For those interested in the many facets of language, I also recommend: On the Origin of Languages and A Guide to the World's Languages by Merritt Ruhlen, The Unfolding of Language by Guy Deutscher, Genes, Peoples, and Languages & The Great Human Diasporas by Luigi Luca Cavalli-Sforza plus The Power of Babel: A Natural History of Language by John McWhorter. As a linguistic history of the world, Empires Of The Word is unique, highly readable and a valuable reference source. It contains many tables & figures as well as beautiful and informative maps. This well-researched and absorbing work concludes with notes, an index and a bibliography.
Help other customers find the most helpful reviews 
Was this review helpful to you? Yes No

[Add comment]
Post a comment
To insert a product link use the format: [[ASIN:ASIN product-title]] (What's this?)
Amazon will display this name with all your submissions, including reviews and discussion posts. (Learn more)
Name:
Badge:
This badge will be assigned to you and will appear along with your name.
There was an error. Please try again.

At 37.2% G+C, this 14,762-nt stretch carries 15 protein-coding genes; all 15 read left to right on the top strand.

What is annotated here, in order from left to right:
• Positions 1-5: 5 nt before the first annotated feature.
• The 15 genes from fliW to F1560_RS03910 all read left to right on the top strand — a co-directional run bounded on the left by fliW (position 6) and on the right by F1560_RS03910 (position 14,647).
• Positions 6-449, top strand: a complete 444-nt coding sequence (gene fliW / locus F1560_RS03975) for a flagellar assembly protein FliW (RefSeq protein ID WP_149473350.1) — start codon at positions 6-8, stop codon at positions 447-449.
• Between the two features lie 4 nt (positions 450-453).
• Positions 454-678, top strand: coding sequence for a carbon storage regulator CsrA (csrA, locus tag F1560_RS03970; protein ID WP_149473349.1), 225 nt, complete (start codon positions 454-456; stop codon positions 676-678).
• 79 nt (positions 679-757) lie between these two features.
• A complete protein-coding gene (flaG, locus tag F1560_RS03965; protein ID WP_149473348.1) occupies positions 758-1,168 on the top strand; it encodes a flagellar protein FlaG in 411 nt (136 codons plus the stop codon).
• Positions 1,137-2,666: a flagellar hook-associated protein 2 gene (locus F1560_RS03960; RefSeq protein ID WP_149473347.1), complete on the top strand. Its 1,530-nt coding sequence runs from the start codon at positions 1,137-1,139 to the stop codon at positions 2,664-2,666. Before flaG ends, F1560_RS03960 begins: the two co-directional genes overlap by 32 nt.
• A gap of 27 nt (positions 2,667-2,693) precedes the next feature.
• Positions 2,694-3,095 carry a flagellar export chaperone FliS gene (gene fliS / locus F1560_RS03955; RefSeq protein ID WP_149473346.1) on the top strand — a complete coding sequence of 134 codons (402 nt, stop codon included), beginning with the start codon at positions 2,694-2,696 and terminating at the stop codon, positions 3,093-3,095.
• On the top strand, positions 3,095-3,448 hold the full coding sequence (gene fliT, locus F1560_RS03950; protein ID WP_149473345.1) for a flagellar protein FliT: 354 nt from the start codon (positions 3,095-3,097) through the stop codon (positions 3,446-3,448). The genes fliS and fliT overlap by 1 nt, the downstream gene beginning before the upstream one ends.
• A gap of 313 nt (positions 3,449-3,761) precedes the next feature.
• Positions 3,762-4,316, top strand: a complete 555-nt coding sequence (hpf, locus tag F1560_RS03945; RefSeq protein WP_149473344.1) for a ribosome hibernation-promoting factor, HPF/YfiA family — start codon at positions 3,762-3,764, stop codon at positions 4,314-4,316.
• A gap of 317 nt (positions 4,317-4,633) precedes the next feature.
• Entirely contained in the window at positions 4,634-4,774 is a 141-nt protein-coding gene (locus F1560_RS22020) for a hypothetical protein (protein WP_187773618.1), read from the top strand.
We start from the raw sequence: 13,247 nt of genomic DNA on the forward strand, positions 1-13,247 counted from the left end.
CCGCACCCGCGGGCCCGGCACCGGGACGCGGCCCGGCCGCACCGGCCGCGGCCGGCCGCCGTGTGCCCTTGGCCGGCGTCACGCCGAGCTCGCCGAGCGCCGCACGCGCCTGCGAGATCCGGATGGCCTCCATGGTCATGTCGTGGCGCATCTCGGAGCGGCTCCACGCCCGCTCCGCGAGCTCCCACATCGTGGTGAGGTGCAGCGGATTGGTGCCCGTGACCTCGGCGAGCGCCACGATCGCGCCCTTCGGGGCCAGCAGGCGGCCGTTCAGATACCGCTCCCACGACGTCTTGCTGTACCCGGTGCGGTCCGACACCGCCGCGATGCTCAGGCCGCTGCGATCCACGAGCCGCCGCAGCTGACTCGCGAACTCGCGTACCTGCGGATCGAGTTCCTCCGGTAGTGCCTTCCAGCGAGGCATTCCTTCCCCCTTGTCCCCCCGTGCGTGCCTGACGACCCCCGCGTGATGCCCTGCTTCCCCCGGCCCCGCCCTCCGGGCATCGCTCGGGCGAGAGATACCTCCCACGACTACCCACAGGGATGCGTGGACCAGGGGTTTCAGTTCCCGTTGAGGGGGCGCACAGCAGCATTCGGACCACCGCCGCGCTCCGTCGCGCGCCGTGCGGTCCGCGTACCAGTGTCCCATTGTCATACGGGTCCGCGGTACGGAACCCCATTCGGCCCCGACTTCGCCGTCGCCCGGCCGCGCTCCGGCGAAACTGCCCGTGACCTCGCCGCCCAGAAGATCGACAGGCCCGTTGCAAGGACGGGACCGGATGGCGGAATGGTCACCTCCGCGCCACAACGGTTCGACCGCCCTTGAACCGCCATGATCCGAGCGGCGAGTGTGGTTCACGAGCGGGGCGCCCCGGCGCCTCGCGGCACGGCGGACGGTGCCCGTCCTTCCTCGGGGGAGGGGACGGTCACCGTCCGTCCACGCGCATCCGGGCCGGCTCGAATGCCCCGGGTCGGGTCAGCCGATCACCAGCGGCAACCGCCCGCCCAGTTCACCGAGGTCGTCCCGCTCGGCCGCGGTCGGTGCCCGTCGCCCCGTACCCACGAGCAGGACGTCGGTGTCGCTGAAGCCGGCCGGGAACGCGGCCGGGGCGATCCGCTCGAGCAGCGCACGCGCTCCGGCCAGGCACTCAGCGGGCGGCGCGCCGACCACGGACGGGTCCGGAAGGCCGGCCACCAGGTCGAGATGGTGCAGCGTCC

Please see the full guidelines ">here.

Official Comment

As a representative of this product you can post one Official Comment on this review. It will appear immediately below the review wherever it is displayed.   Learn more
The following name and badge will be shown with this comment:
 (edit name)
After clicking on the Post button you will be asked to create your public name, which will be shown with all your contributions.

Is this your product?

If you are the author, artist, manufacturer or an official representative of this product, you can post an Official Comment on this review. It will appear immediately below the review wherever it is displayed.  Learn more
Otherwise, you can still post a regular comment on this review.